As an anarchist-communist I want a revolution, a completely new society that abolishes capitalism and the state to the dustbin of history. I want to replace it with a classless society run directly by people from their local, federated, system of workplace and neighbourhood assemblies.

The first thing we need to recognize is that a revolutionary movement must be a mass movement. You can't make a revolution with a hundreds or thousands of people. At the very least we're looking at needing millions of people actively participating at the workplace and community level and the support of millions more to have a serious chance of making a revolution in Canada. For that revolution to be able to defend and extend itself we'll need literally billions of people fighting the capitalist class and their states internationally.

Given the small size and fractured nature of the anarchist movement, or even if we include all of the people who broadly consider themselves “left-wing”, this seems like a huge and almost impossible goal. I won't mince words — it is!

But even in Canada, a country with much more of a colonial history than a revolutionary one, we do occasionally get glimpses of potentially revolutionary movements. The 1972 General Strike in Quebec and the 1996 “Days of Action” rotating city-wide general strikes in Ontario were two of the more recent historical examples.

However, just because the task before us of building a revolutionary mass movement is daunting is no excuse for trying to substitute small numbers of people in a black bloc for that mass movement and declaring, “Whoever you are, one day you will join us.” as the anonymous authors of the only statement claiming to come out of the black bloc in Vancouver did. The problem with that statement is the mass movements don't have to join the anarchists, the anarchists have to join the mass movements.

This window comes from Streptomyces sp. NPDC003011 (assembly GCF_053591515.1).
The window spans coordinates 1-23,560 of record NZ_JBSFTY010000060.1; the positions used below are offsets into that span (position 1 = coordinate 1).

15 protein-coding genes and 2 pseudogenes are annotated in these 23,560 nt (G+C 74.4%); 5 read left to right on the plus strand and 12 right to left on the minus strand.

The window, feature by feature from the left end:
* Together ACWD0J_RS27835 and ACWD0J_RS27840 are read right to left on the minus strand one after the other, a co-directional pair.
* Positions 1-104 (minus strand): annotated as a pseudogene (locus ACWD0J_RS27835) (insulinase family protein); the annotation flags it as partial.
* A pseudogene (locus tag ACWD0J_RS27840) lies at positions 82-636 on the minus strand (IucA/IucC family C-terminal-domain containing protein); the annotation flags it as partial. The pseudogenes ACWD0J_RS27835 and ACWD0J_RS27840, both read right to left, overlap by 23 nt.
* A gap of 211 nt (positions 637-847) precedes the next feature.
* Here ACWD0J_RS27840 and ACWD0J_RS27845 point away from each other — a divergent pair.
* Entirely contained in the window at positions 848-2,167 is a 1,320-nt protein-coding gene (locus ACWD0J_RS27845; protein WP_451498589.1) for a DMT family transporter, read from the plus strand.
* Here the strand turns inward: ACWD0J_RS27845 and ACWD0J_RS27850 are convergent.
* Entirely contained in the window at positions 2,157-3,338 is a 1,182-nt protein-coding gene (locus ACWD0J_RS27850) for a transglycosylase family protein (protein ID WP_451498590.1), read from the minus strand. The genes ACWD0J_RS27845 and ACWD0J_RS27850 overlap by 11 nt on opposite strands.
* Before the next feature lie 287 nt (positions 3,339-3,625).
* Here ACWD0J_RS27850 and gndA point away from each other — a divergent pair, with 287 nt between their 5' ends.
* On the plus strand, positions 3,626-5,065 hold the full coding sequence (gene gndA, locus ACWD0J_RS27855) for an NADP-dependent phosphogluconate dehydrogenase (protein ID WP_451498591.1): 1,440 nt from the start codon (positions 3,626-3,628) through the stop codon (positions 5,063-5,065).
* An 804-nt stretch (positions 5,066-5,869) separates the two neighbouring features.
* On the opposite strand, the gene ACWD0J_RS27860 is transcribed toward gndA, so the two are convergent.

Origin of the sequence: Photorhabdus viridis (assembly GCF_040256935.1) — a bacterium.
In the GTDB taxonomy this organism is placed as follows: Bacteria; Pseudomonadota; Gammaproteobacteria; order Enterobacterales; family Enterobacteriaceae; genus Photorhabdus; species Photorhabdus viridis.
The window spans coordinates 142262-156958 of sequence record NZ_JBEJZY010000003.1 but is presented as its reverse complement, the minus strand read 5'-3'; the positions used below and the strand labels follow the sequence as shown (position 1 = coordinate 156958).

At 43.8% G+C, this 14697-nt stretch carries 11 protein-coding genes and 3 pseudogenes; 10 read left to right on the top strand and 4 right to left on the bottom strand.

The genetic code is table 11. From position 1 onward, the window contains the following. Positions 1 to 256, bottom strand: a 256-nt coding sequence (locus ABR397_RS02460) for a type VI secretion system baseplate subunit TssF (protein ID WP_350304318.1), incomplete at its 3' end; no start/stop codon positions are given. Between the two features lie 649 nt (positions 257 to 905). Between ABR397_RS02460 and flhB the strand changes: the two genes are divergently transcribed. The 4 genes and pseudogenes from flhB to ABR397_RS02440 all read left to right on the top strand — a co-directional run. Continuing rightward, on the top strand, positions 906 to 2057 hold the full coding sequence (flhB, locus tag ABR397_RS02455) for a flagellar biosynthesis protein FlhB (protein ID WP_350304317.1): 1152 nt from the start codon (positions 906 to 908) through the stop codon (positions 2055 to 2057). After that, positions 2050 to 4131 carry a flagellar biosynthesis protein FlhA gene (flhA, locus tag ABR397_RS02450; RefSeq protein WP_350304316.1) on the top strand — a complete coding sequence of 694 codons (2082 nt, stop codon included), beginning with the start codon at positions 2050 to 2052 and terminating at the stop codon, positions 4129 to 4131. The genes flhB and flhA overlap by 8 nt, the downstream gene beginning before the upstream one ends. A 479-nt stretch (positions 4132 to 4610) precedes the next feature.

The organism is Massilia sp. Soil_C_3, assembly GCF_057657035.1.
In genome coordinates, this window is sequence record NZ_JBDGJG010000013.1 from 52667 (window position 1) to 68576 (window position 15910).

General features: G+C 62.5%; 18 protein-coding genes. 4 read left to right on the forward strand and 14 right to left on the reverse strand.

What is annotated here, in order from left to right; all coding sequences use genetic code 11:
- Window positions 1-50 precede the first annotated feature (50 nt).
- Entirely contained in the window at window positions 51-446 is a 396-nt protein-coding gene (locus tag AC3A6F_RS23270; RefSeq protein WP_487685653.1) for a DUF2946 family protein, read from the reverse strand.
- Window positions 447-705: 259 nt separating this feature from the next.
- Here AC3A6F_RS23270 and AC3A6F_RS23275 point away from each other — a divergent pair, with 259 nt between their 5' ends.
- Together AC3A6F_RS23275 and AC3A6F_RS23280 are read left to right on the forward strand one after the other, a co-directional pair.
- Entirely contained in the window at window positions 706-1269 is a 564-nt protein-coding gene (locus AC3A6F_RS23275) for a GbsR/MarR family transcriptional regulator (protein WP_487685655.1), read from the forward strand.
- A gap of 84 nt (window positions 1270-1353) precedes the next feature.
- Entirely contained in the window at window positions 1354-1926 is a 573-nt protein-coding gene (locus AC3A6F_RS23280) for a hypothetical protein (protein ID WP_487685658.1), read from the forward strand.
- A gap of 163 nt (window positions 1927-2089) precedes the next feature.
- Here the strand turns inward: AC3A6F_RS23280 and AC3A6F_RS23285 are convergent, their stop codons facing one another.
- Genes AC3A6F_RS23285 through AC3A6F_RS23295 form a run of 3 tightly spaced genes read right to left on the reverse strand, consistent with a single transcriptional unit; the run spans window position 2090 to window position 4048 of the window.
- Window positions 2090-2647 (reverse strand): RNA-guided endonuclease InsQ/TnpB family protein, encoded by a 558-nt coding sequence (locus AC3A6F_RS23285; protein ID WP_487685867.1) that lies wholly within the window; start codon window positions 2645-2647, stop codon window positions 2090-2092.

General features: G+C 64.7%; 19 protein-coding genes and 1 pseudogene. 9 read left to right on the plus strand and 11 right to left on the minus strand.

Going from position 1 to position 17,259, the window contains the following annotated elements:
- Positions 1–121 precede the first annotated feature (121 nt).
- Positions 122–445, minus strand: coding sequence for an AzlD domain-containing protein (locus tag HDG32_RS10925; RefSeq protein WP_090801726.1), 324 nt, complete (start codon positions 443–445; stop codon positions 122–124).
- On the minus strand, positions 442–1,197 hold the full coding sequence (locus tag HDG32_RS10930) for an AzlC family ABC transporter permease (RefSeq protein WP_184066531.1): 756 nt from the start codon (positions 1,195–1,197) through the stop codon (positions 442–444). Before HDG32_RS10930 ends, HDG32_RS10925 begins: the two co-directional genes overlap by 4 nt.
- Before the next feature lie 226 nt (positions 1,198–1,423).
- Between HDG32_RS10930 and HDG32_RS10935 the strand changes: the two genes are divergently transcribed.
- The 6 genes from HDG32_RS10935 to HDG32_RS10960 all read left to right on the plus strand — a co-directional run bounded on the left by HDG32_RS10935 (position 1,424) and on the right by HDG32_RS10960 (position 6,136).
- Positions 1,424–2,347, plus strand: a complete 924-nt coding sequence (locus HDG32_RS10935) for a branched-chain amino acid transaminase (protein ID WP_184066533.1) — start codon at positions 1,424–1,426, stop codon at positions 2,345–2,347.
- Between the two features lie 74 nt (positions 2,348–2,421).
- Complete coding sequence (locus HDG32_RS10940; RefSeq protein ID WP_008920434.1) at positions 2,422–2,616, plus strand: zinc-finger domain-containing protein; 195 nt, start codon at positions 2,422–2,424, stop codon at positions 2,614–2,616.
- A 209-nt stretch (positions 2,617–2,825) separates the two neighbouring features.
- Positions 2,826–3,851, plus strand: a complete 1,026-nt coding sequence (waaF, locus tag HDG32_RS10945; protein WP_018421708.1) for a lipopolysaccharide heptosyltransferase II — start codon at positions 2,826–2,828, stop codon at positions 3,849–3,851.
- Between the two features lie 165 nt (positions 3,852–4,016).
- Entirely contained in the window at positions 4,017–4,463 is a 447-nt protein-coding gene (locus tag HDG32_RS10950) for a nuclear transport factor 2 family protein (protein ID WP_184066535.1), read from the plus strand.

We have to join the community and labour organizations of our class openly as anarchists. We also have to form specifically anarchist organizations to help co-ordinate our work inside those mass movements as anarchists and to conduct political education and anarchist publishing. Quite simply, we have to prove ourselves, and our politics, to the people that would make that revolutionary mass movement a reality.

We must have the courage to take off the masks, to use our names, to explain and argue for our positions, to make democratic decisions and then implement those decisions even if we are in the minority opinion. Our co-workers and neighbours aren't going to join any movement that doesn't trust them enough to step out of the shadows of anonymity and struggle shoulder-to-shoulder with them as equals.

When we're organizing for the G20 mobilizations in Toronto this summer we should be participating in The People's Summit, the Community Mobilization Network and in the Labour-organized march. We can be open and visible as anarchists in those movements, waving our red and black flags proudly, without the spectacle of a black bloc breaking windows and isolating us from the very mass movements that will make or break anarchism as a revolutionary movement.

Related Link: http://www.linchpin.ca
author by Mick Sweetmanpublication date Mon Feb 22, 2010 14:20Report this post to the editors

A follow up post on my blog:

http://linchpin.ca/English/Mass-movements-militancy

 
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Issue #3 of the Newsletter of the Tokologo African Anarchist Collective

North America / Mexico | Anarchist movement | en